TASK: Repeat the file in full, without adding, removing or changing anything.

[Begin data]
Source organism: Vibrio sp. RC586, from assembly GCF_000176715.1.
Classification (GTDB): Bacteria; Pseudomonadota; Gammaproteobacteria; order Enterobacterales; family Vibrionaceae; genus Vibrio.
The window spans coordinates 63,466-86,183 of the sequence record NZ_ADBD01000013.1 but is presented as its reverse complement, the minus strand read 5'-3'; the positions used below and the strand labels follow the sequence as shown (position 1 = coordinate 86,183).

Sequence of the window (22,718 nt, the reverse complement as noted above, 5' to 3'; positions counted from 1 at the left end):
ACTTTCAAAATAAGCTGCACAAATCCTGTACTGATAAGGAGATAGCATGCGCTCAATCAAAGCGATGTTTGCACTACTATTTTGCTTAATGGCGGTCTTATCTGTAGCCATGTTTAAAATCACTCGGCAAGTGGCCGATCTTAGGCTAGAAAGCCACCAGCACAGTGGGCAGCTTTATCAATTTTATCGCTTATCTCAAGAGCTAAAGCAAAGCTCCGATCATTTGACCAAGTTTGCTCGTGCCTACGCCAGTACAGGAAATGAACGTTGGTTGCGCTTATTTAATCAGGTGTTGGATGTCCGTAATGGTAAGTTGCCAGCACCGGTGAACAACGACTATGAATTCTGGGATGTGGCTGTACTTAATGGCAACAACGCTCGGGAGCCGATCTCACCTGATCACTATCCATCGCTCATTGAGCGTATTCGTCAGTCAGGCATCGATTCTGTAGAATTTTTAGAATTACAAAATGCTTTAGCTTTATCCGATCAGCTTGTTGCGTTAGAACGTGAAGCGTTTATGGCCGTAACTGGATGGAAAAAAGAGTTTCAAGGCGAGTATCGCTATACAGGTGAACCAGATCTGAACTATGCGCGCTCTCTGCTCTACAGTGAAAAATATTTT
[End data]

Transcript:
Source organism: Vibrio sp. RC586, from assembly GCF_000176715.1.
Classification (GTDB): Bacteria; Pseudomonadota; Gammaproteobacteria; order Enterobacterales; family Vibrionaceae; genus Vibrio.
The window spans coordinates 63,466-86,183 of the sequence record NZ_ADBD01000013.1 but is presented as its reverse complement, the minus strand read 5'-3'; the positions used below and the strand labels follow the sequence as shown (position 1 = coordinate 86,183).

Sequence of the window (22,718 nt, the reverse complement as noted above, 5' to 3'; positions counted from 1 at the left end):
ACTTTCAAAATAAGCTGCACAAATCCTGTACTGATAAGGAGATAGCATGCGCTCAATCAAAGCGATGTTTGCACTACTATTTTGCTTAATGGCGGTCTTATCTGTAGCCATGTTTAAAATCACTCGGCAAGTGGCCGATCTTAGGCTAGAAAGCCACCAGCACAGTGGGCAGCTTTATCAATTTTATCGCTTATCTCAAGAGCTAAAGCAAAGCTCCGATCATTTGACCAAGTTTGCTCGTGCCTACGCCAGTACAGGAAATGAACGTTGGTTGCGCTTATTTAATCAGGTGTTGGATGTCCGTAATGGTAAGTTGCCAGCACCGGTGAACAACGACTATGAATTCTGGGATGTGGCTGTACTTAATGGCAACAACGCTCGGGAGCCGATCTCACCTGATCACTATCCATCGCTCATTGAGCGTATTCGTCAGTCAGGCATCGATTCTGTAGAATTTTTAGAATTACAAAATGCTTTAGCTTTATCCGATCAGCTTGTTGCGTTAGAACGTGAAGCGTTTATGGCCGTAACTGGATGGAAAAAAGAGTTTCAAGGCGAGTATCGCTATACAGGTGAACCAGATCTGAACTATGCGCGCTCTCTGCTCTACAGTGAAAAATATTTT